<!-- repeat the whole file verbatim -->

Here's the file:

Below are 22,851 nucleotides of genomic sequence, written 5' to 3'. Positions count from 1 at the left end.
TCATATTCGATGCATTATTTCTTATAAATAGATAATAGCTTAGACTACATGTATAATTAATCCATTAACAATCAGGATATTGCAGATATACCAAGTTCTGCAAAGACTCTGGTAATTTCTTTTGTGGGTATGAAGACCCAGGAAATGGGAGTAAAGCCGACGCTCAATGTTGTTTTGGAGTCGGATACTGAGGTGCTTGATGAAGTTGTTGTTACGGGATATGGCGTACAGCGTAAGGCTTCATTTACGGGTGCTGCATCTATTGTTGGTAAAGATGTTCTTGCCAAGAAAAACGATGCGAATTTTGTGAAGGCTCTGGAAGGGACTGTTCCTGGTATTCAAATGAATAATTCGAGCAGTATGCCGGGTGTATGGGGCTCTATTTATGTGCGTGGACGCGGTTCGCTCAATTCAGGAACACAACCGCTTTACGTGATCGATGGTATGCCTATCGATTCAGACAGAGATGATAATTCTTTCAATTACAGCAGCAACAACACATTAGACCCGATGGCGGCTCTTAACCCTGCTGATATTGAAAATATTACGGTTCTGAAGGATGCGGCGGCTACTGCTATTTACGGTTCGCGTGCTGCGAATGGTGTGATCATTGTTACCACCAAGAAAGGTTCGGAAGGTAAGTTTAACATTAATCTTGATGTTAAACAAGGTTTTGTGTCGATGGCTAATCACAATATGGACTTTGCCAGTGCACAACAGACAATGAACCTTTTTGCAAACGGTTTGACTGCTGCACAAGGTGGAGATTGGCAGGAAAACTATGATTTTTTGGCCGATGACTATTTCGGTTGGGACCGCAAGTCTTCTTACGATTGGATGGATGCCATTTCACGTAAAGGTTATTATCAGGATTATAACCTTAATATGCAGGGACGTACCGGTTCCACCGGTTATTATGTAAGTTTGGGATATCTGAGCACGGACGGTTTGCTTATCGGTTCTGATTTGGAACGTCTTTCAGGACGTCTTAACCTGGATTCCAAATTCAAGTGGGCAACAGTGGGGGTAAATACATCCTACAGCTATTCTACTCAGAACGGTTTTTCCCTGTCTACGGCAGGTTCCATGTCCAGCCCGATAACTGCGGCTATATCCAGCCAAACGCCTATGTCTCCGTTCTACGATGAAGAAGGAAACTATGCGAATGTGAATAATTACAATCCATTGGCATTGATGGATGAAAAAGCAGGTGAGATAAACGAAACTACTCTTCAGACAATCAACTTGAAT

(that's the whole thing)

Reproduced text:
Below are 22,851 nucleotides of genomic sequence, written 5' to 3'. Positions count from 1 at the left end.
TCATATTCGATGCATTATTTCTTATAAATAGATAATAGCTTAGACTACATGTATAATTAATCCATTAACAATCAGGATATTGCAGATATACCAAGTTCTGCAAAGACTCTGGTAATTTCTTTTGTGGGTATGAAGACCCAGGAAATGGGAGTAAAGCCGACGCTCAATGTTGTTTTGGAGTCGGATACTGAGGTGCTTGATGAAGTTGTTGTTACGGGATATGGCGTACAGCGTAAGGCTTCATTTACGGGTGCTGCATCTATTGTTGGTAAAGATGTTCTTGCCAAGAAAAACGATGCGAATTTTGTGAAGGCTCTGGAAGGGACTGTTCCTGGTATTCAAATGAATAATTCGAGCAGTATGCCGGGTGTATGGGGCTCTATTTATGTGCGTGGACGCGGTTCGCTCAATTCAGGAACACAACCGCTTTACGTGATCGATGGTATGCCTATCGATTCAGACAGAGATGATAATTCTTTCAATTACAGCAGCAACAACACATTAGACCCGATGGCGGCTCTTAACCCTGCTGATATTGAAAATATTACGGTTCTGAAGGATGCGGCGGCTACTGCTATTTACGGTTCGCGTGCTGCGAATGGTGTGATCATTGTTACCACCAAGAAAGGTTCGGAAGGTAAGTTTAACATTAATCTTGATGTTAAACAAGGTTTTGTGTCGATGGCTAATCACAATATGGACTTTGCCAGTGCACAACAGACAATGAACCTTTTTGCAAACGGTTTGACTGCTGCACAAGGTGGAGATTGGCAGGAAAACTATGATTTTTTGGCCGATGACTATTTCGGTTGGGACCGCAAGTCTTCTTACGATTGGATGGATGCCATTTCACGTAAAGGTTATTATCAGGATTATAACCTTAATATGCAGGGACGTACCGGTTCCACCGGTTATTATGTAAGTTTGGGATATCTGAGCACGGACGGTTTGCTTATCGGTTCTGATTTGGAACGTCTTTCAGGACGTCTTAACCTGGATTCCAAATTCAAGTGGGCAACAGTGGGGGTAAATACATCCTACAGCTATTCTACTCAGAACGGTTTTTCCCTGTCTACGGCAGGTTCCATGTCCAGCCCGATAACTGCGGCTATATCCAGCCAAACGCCTATGTCTCCGTTCTACGATGAAGAAGGAAACTATGCGAATGTGAATAATTACAATCCATTGGCATTGATGGATGAAAAAGCAGGTGAGATAAACGAAACTACTCTTCAGACAATCAACTTGAAT